- “It’s lonely. I can pick maybe one or two activities a month otherwise I’m usually in my bed or couch. I wish more people would come visit.” – Kelly A.
- “It’s an illness that like any other has many spectrums. Just because you know someone or heard of someone who had CFS/ME and was bedridden, and I’m (fortunately) not, that does not mean I am faking it. Some can work, some can’t. Some can stay at home and do a few things. Others can’t even get up and use the restroom. Understand that it can vary. Everyone is different. And everyone with this is different. And just because I am ‘OK’ to you does not mean I really am. I managed to graduate from university. But no one on the outside saw that that was literally all I could handle doing.” – Alexandria B.M.
- “It never goes away, I’ve been exhausted constantly for years. I always hurt, I’m always ‘tired,’ I’m always planning my now limited life around ME. People see me and think I seem fine, they don’t see me collapse at home after minimal activity. I just don’t like to be seen to complain or go on about it all the time. So I say, ‘I’m fine thanks, how are you?’” – Jo G.
- “The little things are big things to us, like going up stairs or even making tea.” – Leanne E.
- “It’s almost completely invisible. You might think I look ‘a little tired’ or that I’m just a lazy person who walks slowly and exerts herself as infrequently as possible. But you don’t understand how my body is screaming out in pain for every minute spent walking and standing without support. How there are unfallen tears of pain and frustration behind my smile and humor. How every step feels like there’s lead in your veins and weights on your ankles. How it seems like you’re looking through a window watching the life you want pass you by. You couldn’t possibly understand completely until you’ve lived with it. And I would never wish that on anyone. But you can be mindful of people’s time and precious energy if they tell you they [are] suffering. Support them and be kind, for they are constantly struggling even if you can’t visibly see it.” – Fatima H.
- “It never goes away. Never. 24/7. 365. No matter how we look or act. It’s there for every second, every feeling, every experience. It colors every moment of our lives.” – tanyajane1.1
- “I wish others understood that having ME/CFS is like having the worst flu you’ve ever had, every single day. And that our medical institutions are completely ill-equipped to understand and treat the people impacted by this devastating disease.” – Eddie N.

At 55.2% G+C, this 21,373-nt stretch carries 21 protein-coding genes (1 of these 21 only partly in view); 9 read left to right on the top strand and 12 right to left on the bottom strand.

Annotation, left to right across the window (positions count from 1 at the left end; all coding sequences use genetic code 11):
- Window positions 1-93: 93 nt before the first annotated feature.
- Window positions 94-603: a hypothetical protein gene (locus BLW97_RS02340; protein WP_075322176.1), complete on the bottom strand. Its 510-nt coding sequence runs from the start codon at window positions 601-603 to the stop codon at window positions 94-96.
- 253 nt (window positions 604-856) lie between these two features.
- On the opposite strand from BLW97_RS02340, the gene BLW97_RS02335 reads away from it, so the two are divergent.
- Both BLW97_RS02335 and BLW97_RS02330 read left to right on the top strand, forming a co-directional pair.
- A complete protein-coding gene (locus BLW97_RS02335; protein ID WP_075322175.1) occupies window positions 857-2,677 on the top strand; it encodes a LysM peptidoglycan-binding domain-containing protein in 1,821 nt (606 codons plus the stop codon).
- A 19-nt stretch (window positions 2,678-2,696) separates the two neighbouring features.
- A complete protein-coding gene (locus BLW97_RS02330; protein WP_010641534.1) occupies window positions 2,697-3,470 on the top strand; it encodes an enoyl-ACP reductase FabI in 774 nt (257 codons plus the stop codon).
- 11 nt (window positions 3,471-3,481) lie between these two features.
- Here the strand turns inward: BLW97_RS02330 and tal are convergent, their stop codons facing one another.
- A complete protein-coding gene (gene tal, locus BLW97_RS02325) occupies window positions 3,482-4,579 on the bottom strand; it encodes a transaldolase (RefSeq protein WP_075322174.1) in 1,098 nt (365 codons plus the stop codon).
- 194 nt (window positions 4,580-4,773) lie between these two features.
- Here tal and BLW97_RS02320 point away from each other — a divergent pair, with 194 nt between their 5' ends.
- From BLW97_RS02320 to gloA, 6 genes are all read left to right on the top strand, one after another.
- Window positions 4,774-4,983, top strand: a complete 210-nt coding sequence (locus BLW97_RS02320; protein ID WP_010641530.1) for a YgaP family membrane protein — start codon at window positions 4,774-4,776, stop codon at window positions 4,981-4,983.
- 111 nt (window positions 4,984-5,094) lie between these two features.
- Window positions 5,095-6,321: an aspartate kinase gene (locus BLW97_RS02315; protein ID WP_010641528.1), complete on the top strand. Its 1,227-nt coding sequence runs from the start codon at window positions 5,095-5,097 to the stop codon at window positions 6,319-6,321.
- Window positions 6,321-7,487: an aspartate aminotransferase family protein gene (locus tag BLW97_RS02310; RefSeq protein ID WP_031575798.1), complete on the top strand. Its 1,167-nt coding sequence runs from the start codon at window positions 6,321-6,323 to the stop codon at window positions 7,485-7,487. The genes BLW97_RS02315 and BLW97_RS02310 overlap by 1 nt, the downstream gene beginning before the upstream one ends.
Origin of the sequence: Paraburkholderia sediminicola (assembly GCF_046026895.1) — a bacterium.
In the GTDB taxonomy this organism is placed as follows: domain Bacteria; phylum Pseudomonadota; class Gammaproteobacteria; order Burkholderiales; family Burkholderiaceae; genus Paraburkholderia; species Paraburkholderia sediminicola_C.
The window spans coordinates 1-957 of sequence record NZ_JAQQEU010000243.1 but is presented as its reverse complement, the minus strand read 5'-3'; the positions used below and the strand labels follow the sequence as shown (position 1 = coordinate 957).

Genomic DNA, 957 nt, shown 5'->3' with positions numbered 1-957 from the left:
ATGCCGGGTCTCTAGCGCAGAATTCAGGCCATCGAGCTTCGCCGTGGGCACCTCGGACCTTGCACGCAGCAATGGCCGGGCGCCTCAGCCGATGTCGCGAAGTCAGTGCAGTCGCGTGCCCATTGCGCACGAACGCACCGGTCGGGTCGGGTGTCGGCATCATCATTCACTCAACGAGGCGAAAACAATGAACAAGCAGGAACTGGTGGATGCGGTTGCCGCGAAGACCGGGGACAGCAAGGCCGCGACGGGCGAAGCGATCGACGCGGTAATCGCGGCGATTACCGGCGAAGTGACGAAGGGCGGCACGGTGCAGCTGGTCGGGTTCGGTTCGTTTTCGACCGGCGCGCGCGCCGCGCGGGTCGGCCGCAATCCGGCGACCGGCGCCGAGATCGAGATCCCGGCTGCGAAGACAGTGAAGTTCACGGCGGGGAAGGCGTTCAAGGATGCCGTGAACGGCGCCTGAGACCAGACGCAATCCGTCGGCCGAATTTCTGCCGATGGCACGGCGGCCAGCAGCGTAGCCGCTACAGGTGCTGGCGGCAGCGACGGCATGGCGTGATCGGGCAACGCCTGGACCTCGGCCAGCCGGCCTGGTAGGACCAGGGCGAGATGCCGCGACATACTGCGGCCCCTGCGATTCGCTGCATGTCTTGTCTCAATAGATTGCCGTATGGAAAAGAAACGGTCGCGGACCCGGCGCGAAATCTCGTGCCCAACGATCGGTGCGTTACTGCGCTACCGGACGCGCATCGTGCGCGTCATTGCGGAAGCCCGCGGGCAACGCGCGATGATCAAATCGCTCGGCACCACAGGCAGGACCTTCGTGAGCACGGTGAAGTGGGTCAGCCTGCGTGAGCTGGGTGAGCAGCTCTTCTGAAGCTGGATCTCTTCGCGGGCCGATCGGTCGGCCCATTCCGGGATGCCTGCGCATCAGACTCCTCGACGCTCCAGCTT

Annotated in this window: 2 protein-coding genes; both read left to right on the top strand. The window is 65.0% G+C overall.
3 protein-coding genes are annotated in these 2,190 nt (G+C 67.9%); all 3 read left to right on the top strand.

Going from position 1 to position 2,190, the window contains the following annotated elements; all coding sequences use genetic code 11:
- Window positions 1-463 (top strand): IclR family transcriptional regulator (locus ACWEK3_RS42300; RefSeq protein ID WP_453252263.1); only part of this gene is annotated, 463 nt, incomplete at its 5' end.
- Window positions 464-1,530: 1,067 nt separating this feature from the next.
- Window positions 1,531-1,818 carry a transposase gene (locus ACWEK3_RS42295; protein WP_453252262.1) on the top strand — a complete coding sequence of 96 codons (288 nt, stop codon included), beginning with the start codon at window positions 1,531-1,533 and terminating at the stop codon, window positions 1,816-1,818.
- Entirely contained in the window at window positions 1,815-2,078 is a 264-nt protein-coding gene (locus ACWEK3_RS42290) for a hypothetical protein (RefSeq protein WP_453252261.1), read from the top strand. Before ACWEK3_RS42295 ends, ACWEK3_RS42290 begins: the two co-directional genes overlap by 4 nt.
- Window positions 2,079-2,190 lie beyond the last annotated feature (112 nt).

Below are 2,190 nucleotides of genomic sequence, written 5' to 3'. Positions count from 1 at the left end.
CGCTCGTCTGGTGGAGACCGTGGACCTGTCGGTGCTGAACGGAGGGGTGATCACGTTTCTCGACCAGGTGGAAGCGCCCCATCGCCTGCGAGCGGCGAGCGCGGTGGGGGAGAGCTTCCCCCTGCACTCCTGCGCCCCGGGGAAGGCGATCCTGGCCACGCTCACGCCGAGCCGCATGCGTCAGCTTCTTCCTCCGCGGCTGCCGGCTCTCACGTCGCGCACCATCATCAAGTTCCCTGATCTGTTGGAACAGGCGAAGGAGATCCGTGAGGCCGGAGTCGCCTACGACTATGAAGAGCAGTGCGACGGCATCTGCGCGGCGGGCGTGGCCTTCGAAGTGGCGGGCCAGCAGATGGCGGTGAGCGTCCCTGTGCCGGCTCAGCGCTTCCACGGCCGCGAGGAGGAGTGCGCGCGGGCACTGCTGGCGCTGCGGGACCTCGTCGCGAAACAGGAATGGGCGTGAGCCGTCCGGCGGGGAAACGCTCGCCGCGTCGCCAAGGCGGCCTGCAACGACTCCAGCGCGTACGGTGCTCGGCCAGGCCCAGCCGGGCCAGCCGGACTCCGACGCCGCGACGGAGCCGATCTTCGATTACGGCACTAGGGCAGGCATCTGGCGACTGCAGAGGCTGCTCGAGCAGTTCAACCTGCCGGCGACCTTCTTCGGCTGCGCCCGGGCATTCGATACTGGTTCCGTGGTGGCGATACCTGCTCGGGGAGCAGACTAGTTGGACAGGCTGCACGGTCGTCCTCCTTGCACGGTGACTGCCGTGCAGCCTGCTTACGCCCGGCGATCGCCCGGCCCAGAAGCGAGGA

- “People often mistake us for being weak or lazy. They have no idea how much strength it takes to get through one day with this illness, never mind weeks, months and years.” – i.m.robie
- “My feeling bad or having an awful day isn’t an emotional thing, but a physical one. I have friends who’ll say ‘but I can still come over, we can just sit next to each other and I can give you a hug, I can just be there for you’ and they don’t get that that means I have to deal with more input in the shape of them moving, touching me, asking me questions (including simple ones like ‘in which cupboard to you have glasses’) and that is utterly unbearable. If I’m already crashing that’s what’s gonna tip me over the edge. It’s too much. Paying attention to another human, having to adapt in even the smallest way, is just out of the question often, because it takes so much energy to process.” – hannahthuva
- “I’m not lazy. I’m not ‘just tired.’ I don’t need to lose weight to feel better. I’m not exaggerating. My symptoms are not ‘all in my head,’ and it’s not ‘just anxiety.’ This is really happening to me, and it shouldn’t have taken eight years to get a diagnosis.” – Becky B.
- “When I say I can’t do something it’s not that I don’t want to do it. Most of the time I do. It’s because if I choose that thing it most likely means not being able to do the things I have to do. My entire life is about making choices I don’t want to make.” – Amanda K.
- “Be a friend. A real one. Put your fast, busy, important life on hold for a bit. Come round my place. Accept me as I am. Make a cuppa. Bring your favorite movie. Or a pack of cards. Sit with me. Join the slow lane for a bit. It will be exhausting for me, frustrating for you, but you will have been a friend.” – Trevor H.
If you are struggling with the symptoms or side effects of ME/CFS, you are not alone. To read more about the illness from people who have been there, check out the following stories from our Mighty community:
- 24 Things to Know If You’ve Just Been Diagnosed With ME/CFS
- The Endless Cycle of Recovery and Relapse in Chronic Fatigue Syndrome
- 11 Hidden Realities (and 4 Hidden Gifts) of Myalgic Encephalomyelitis
- What It Feels Like When I Experience a Chronic Fatigue Syndrome Crash
- 4 Coping Strategies That Can Help in Life with ME/CFS
Photo by Clem Onojeghuo on Unsplash